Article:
The film’s politics are shady at best - the script falls back on iffy Arab stereotypes (with one exception, they’re all either ruthless terrorists or powerless villagers in need of American salvation); Stark’s anti-weapon motivations come with plenty of holes (it’s never clear if Tony disapproves of American misuse - or even use - of his weapons; is he upset that these devices are made to kill, or that they just wind up killing the “wrong people”?); several of Iron Man’s fight scenes show a hero unconcerned with ending lives (so it’s OK for Stark’s weapons to kill folks, as long as Stark’s the one pulling the trigger?).

But it doesn’t matter. Such thoughts never enter our heads while the movie’s unspooling with a story that zips along at a breezy pace that not once feels like a full two hours. Favreau and company keep everything moving forward; it’s a movie that never slows down, even when it slows down. The film expertly reworks the origin tale into a ripping adventure that’s dependent as much on character as it is on plot.

It’s only when we enter the final half hour when things start to get a little too loose. A connection between Raza and a second villain quickly unfolds yet winds up shifting the focus just slightly off from where it should be, and the whole thing ends with a massive battle between Iron Man and a second mechanical supersuit (developed and operated by that second villain), which seems a little less complicated a finale than a movie this good deserves. It's a little too "Robocop 2" for my taste.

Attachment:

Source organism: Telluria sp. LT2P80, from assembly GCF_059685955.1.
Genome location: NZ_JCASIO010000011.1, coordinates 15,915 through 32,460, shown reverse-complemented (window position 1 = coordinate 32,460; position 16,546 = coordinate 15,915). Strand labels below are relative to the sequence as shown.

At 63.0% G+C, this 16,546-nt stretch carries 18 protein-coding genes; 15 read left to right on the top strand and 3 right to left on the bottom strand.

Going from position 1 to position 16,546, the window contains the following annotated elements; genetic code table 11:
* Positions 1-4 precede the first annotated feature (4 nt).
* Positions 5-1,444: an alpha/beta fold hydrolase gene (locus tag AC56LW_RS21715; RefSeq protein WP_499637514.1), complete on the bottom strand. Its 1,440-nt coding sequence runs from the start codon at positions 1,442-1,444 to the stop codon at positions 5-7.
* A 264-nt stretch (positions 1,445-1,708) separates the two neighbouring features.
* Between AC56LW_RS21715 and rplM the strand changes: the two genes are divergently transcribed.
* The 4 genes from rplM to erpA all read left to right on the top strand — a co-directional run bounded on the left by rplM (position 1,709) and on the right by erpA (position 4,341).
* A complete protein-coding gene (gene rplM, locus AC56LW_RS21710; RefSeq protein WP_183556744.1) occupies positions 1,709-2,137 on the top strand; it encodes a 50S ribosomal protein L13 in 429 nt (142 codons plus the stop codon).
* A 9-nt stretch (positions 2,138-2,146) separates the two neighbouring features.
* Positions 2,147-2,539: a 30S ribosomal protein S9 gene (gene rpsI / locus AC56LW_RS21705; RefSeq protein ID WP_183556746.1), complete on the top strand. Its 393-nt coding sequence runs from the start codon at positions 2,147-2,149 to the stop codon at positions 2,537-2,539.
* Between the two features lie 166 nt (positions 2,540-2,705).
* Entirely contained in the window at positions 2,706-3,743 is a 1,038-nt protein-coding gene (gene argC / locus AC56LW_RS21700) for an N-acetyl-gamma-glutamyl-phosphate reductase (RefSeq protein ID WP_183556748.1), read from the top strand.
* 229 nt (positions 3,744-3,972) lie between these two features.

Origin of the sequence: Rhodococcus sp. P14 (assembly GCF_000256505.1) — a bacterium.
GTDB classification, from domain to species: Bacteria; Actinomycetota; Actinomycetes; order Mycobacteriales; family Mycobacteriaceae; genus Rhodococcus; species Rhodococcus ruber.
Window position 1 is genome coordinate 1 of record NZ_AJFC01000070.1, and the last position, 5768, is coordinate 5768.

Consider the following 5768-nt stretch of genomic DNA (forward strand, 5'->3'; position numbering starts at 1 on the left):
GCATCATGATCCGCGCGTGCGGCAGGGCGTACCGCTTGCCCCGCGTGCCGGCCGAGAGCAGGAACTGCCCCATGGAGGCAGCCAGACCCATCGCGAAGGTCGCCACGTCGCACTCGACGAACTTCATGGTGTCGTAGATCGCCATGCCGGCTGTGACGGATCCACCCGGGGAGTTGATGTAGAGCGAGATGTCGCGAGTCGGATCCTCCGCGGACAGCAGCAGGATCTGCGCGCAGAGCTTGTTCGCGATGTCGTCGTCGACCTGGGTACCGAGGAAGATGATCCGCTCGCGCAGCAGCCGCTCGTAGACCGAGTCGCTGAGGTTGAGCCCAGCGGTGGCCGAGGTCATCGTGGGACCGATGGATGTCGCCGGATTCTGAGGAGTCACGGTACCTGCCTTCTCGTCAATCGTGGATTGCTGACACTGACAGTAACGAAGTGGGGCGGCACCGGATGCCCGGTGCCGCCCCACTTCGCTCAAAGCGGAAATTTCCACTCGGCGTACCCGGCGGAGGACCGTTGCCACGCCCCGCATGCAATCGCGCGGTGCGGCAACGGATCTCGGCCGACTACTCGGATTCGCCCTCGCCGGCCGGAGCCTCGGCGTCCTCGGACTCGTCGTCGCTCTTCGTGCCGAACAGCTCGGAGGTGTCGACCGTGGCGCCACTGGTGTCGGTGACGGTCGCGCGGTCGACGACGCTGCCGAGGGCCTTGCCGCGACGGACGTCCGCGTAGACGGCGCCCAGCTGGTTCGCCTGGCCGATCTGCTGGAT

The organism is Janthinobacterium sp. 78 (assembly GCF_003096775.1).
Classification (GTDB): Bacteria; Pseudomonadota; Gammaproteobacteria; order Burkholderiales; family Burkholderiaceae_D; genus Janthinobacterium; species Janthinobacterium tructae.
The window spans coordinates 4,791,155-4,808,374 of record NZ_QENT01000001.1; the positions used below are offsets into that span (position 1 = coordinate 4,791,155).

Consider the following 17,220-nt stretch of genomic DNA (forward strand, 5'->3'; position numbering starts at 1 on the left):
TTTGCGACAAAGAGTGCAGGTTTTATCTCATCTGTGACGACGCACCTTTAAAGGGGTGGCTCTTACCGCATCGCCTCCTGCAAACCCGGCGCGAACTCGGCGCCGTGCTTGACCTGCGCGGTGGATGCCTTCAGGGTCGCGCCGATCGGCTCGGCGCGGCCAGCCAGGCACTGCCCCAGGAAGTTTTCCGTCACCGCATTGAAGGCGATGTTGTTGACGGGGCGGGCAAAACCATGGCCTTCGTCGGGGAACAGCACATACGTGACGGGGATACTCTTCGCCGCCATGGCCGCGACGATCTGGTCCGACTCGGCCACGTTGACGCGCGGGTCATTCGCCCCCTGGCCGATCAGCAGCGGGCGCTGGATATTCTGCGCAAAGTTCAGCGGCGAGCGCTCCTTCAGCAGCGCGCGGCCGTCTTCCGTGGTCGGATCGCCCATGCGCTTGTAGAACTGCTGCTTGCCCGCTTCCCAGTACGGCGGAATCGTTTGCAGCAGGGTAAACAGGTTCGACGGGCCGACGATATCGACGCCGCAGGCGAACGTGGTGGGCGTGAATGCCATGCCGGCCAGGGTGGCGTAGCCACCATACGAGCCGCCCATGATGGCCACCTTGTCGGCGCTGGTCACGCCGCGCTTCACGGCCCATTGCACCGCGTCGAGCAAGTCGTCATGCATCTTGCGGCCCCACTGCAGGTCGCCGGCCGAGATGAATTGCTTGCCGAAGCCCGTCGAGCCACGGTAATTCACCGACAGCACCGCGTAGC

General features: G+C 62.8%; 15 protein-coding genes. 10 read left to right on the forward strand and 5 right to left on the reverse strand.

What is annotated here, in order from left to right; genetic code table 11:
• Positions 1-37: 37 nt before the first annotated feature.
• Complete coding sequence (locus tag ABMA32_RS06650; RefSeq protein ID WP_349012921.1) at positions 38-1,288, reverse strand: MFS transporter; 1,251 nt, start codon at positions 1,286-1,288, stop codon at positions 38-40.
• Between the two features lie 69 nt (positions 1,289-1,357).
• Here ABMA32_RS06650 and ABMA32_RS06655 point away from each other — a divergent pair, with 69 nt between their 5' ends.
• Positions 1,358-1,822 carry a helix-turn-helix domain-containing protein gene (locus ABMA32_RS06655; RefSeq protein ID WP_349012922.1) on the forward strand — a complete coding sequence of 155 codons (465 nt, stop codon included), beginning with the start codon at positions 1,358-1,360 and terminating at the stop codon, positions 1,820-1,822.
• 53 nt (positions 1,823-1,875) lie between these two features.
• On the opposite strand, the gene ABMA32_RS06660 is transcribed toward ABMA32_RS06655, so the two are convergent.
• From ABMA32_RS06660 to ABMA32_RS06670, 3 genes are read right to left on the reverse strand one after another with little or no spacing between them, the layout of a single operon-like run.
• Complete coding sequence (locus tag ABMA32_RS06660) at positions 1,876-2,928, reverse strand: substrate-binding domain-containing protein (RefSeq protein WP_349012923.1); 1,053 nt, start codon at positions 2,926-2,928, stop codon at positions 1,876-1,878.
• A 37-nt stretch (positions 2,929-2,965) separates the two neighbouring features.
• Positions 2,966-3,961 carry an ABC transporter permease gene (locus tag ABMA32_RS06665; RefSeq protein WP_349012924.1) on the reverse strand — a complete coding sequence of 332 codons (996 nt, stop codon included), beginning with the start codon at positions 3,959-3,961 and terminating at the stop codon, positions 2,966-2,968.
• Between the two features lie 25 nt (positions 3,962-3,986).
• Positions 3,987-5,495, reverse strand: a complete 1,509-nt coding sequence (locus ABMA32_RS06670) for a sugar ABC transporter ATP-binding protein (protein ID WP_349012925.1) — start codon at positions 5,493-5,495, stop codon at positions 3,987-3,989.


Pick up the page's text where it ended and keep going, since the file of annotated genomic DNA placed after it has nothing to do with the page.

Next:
This is not to say, of course, that the movie fizzles in its final act. On the contrary, the fight sequence seen here is as thrilling, as exhilarating, as popcorn-munching fun as anything else that came before it. Favreau knows how to make an action movie sing, even when it comes down to a simple fight scene where people trade comic book-level dialogue at each other. And, heck, if “Iron Man” can be a giant heap of fun when it’s not working, then you can imagine just how good things get when it is working.

So in the pantheon of comic book inspired films, Iron Man never reaches the epic nature of Richard Donner's Superman. Nor does it achieve the comic to film perfection of Spiderman 2. It's just a little too predictable in its screenplay. But make no mistake. This is one of the very best films of this type in quite awhile. It also deftly announces Marvel's presence in the movie making business. Oh and it also has the funniest Stan Lee cameo yet. The summer movie season is off to a great start.

IRON MAN © 2008 Marvel Studios, Fairview Entertainment, Marvel Entertainment
All Rights Reserved

Review © 2008 Alternate Reality, Inc.